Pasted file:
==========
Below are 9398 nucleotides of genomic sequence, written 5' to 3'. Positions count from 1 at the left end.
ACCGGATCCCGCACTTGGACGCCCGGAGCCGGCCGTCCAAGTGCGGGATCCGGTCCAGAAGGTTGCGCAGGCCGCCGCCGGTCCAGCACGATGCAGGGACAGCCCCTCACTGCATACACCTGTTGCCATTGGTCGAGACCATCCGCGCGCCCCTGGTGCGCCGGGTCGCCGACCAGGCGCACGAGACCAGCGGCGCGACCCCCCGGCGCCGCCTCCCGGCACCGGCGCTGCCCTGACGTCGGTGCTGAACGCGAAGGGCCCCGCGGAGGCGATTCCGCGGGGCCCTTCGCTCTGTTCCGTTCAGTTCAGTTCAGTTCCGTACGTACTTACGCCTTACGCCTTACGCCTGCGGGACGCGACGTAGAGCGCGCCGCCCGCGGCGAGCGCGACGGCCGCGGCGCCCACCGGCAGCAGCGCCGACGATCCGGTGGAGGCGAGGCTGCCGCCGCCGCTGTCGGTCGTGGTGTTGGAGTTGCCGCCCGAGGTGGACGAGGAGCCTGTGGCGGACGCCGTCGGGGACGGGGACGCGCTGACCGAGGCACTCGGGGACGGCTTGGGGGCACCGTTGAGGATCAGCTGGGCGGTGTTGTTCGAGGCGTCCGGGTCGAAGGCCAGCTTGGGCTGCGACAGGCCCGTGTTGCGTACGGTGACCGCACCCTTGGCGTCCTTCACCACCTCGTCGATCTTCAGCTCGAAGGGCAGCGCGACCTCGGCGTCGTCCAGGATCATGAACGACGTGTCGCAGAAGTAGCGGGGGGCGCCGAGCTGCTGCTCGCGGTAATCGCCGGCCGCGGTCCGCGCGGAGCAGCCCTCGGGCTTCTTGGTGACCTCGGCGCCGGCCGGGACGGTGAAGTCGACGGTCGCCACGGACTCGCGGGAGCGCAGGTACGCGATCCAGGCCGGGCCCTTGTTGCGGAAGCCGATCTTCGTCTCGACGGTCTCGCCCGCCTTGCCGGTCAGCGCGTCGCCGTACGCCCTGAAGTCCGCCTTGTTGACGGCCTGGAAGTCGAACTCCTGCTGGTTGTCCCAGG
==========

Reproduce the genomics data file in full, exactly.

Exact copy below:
Below are 9398 nucleotides of genomic sequence, written 5' to 3'. Positions count from 1 at the left end.
ACCGGATCCCGCACTTGGACGCCCGGAGCCGGCCGTCCAAGTGCGGGATCCGGTCCAGAAGGTTGCGCAGGCCGCCGCCGGTCCAGCACGATGCAGGGACAGCCCCTCACTGCATACACCTGTTGCCATTGGTCGAGACCATCCGCGCGCCCCTGGTGCGCCGGGTCGCCGACCAGGCGCACGAGACCAGCGGCGCGACCCCCCGGCGCCGCCTCCCGGCACCGGCGCTGCCCTGACGTCGGTGCTGAACGCGAAGGGCCCCGCGGAGGCGATTCCGCGGGGCCCTTCGCTCTGTTCCGTTCAGTTCAGTTCAGTTCCGTACGTACTTACGCCTTACGCCTTACGCCTGCGGGACGCGACGTAGAGCGCGCCGCCCGCGGCGAGCGCGACGGCCGCGGCGCCCACCGGCAGCAGCGCCGACGATCCGGTGGAGGCGAGGCTGCCGCCGCCGCTGTCGGTCGTGGTGTTGGAGTTGCCGCCCGAGGTGGACGAGGAGCCTGTGGCGGACGCCGTCGGGGACGGGGACGCGCTGACCGAGGCACTCGGGGACGGCTTGGGGGCACCGTTGAGGATCAGCTGGGCGGTGTTGTTCGAGGCGTCCGGGTCGAAGGCCAGCTTGGGCTGCGACAGGCCCGTGTTGCGTACGGTGACCGCACCCTTGGCGTCCTTCACCACCTCGTCGATCTTCAGCTCGAAGGGCAGCGCGACCTCGGCGTCGTCCAGGATCATGAACGACGTGTCGCAGAAGTAGCGGGGGGCGCCGAGCTGCTGCTCGCGGTAATCGCCGGCCGCGGTCCGCGCGGAGCAGCCCTCGGGCTTCTTGGTGACCTCGGCGCCGGCCGGGACGGTGAAGTCGACGGTCGCCACGGACTCGCGGGAGCGCAGGTACGCGATCCAGGCCGGGCCCTTGTTGCGGAAGCCGATCTTCGTCTCGACGGTCTCGCCCGCCTTGCCGGTCAGCGCGTCGCCGTACGCCCTGAAGTCCGCCTTGTTGACGGCCTGGAAGTCGAACTCCTGCTGGTTGTCCCAGG